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Bitcoin Worth Millions Stolen Days Before US Exchange Opens

Bitcoins worth millions stolen, re-think before you invest in cryptocurrency!

FILE - A bitcoin logo is displayed at the Inside Bitcoins conference and trade show in New York.

A bitcoin mining company in Slovenia has been hacked for the possible theft of tens of millions of dollars, just days before the virtual currency, which hit a record above $15,000 on Thursday, is due to start trading on major U.S. exchanges.

NiceHash, a company that mines bitcoins on behalf of customers, said it is investigating a security breach and will stop operating for 24 hours while it verifies how many bitcoins were taken.

Research company Coindesk said that a wallet address referred to by NiceHash users indicates that about 4,700 bitcoins had been stolen. At Thursday’s record price of about $15,000, that puts the value at over $70 million.

There was no immediate response from NiceHash to an emailed request for more details.

“The incident has been reported to the relevant authorities and law enforcement and we are cooperating with them as a matter of urgency,” it said. The statement urged users to change their online passwords.

Slovenian police are investigating the case together with authorities in other states, spokesman Bostjan Lindav said, without providing details.

The hack will put a spotlight on the security of bitcoin just as the trading community prepares for the currency to start trading on two established U.S. exchanges. Futures for bitcoin will start trading on the Chicago Board Options Exchange on Sunday evening and on crosstown rival CME Group’s platforms later in the month.

That has increased the sense among some investors that bitcoin is gaining in mainstream legitimacy after several countries, like China, tried to stifle the virtual currency.

As a result, the price of bitcoin has jumped in the past year, particularly so in recent weeks. On Thursday it surged to over $15,000, up $1,300 in less than a day, according to Coindesk. At the start of the year, one bitcoin was worth less than $1,000.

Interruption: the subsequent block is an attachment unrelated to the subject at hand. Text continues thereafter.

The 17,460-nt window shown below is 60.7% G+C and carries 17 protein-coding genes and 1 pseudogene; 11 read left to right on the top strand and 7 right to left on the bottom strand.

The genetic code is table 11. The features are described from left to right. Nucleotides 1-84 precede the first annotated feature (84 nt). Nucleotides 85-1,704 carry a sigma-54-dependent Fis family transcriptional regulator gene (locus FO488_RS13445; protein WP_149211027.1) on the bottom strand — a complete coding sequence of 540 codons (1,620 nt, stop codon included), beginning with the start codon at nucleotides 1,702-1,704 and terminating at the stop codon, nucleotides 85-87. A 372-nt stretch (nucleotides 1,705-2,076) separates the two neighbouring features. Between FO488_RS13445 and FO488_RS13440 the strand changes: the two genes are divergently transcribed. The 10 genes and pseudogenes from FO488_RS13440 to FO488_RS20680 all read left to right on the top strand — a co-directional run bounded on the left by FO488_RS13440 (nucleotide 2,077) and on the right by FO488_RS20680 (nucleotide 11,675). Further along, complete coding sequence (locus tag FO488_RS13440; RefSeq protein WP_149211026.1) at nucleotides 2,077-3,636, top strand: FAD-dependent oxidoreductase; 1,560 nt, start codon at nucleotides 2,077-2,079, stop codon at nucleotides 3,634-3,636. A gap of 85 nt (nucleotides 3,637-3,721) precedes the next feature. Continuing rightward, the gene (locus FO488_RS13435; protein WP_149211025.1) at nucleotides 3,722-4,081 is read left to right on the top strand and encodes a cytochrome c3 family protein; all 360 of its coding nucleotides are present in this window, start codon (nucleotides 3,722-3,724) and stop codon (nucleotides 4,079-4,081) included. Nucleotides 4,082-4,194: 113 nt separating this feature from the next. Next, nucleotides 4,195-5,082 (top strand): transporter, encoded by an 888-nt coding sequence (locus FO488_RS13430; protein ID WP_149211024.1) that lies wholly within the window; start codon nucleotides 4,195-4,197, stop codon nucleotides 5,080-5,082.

Bitcoin is the world’s most popular virtual currency. Such currencies are not tied to a bank or government and allow users to spend money anonymously. They are basically lines of computer code that are digitally signed each time they are traded.

A debate is raging on the merits of such currencies. Some say they serve merely to facilitate money laundering and illicit, anonymous payments. Others say they can be helpful methods of payment, such as in crisis situations where national currencies have collapsed.

Miners of bitcoins and other virtual currencies help keep the systems honest by having their computers keep a global running tally of transactions. That prevents cheaters from spending the same digital coin twice.

Online security is a vital concern for such dealings.

In Japan, following the failure of a bitcoin exchange called Mt. Gox, new laws were enacted to regulate bitcoin and other virtual currencies. Mt. Gox shut down in February 2014, saying it lost about 850,000 bitcoins, possibly to hackers.

Ali Zerdin in Ljubljana, Slovenia, and Carlo Piovano in London contributes to this story.(VOA)

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New Currency: CBK Insists KICC and Mzee Kenyatta Statue Can’t be Separated

High Court judges on Thursday visited the Kenyatta International Conference Centre (KICC) to establish whether Mzee Jomo Kenyatta’s statue

Currency, CBK, KICC
High Court judges visit the Kenyatta International Conference Centre (KICC) on August 15, 2019.


High Court judges on Thursday visited the Kenyatta International Conference Centre (KICC) to establish whether Mzee Jomo Kenyatta’s statue at the premises is part of the iconic building.

This follows a case filed by activist Okiya Omtatah who is challenging the inclusion of Mzee Kenyatta’s effigy on the new currency.

While the Central Bank of Kenya argues that the statue is part of KICC, Omtatah insists that the two are separate and that inclusion of the statue violates Article 231(4) of the Constitution, which decrees that Kenyan currency bank notes shall not bear the portrait of any individual.

During the Thursday visit to KICC, a three-judge bench measured the distance between the KICC building and Mzee’s statue, establishing that the two are 80 metres apart.

Currency, CBK, KICC
File image of the Kenyatta International Conference Centre (KICC)and Mzee Jomo Kenyatta’s statue.

It was also brought to the judges attention the two structures were unveiled on separate days.

Founding President Mzee Kenyatta opened KICC on September 10, 1973 while the then Vice President Daniel arap Moi unveiled the statue the following day.

Omtatah maintained that the two are distinct, further submitting that Mzee Kenyatta’s image on the currency is bigger than the statue and hence, its inclusion on the currency appears as a portrait.

On its part, CBK told the court that the two structures can’t be separated.

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“The two features can’t be separated… They are one and the same,” said CBK, further adding: “it is a statue and not a portrait and they stand on the same land number…”

The court will deliver it’s judgement on the September 27, 2019.

Omtatah maintains that by putting a picture of Mzee Kenyatta’s full statue on every new note, the CBK was simply “sneaking in” the late president’s portrait onto the currency.